It is good beekeeping practice and swarm prevention to have young queens in your colonies. A young laying queen produces maximum pheromones that discourage the bees from building queen cells. Give her plenty of space in the brood nest. If the bees haven't built queen cells, the following techniques will reduce the likelihood of swarming; but won’t eliminate it.
1) Add an additional super before the bees become overcrowded while ensuring they can occupy the added space comfortably. Don’t pile on empty supers for the sake of it.
2) Create a pyramid structure of brood. Lift up 2 to 4 frames of brood up from the brood nest into the super above, push the remaining brood frames together and add empty frames in the space. Brood arranged in this pattern requires more nurse bees to cover and care for it forcing them to spread out reliving congestion in the brood nest. From my experience, this method is the most successful and easiest to implement. As the brood hatches, cycle empty frames around.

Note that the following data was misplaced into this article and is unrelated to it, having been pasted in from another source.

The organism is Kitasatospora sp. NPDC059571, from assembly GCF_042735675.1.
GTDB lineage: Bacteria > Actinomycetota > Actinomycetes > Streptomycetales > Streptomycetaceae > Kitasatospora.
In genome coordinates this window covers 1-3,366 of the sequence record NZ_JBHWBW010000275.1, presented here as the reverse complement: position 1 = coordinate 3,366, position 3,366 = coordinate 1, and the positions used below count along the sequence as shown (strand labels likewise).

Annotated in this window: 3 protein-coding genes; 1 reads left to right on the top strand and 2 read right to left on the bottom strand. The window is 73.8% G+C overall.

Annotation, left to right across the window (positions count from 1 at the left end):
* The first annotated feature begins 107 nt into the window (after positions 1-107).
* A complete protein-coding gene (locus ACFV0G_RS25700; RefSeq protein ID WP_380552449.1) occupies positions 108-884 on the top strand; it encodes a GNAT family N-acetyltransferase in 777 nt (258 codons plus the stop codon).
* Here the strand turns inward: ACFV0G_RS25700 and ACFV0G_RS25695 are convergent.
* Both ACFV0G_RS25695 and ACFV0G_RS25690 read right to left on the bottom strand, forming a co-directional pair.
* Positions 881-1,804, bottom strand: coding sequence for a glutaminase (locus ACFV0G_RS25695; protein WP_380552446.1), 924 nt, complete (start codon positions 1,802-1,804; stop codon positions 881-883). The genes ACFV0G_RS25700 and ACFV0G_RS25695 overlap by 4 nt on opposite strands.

3) Find and isolate the queen. Remove 3 or 4 frames of bees and brood containing eggs, grubs and sealed brood to form a nucleus. Shake 2 additional frames of bees in as the flying bees will return to their original home. Site next to the main colony. Return the queen to the parent hive pushing the remaining brood frames together and adding empty frames into the space. When the swarm season finishes and the new queen in the nucleus is laying, requeen the parent hive by kill the old queen and united the two colonies together using the newspaper method.
4) For very strong colonies, physically split them in half. Move one of the boxes to another location while the other remains in its original location with a super added. Ensure both colonies have eggs, grubs and sealed brood so the queenless one can raise a new queen. This technique will increase your colony numbers without losing swarms.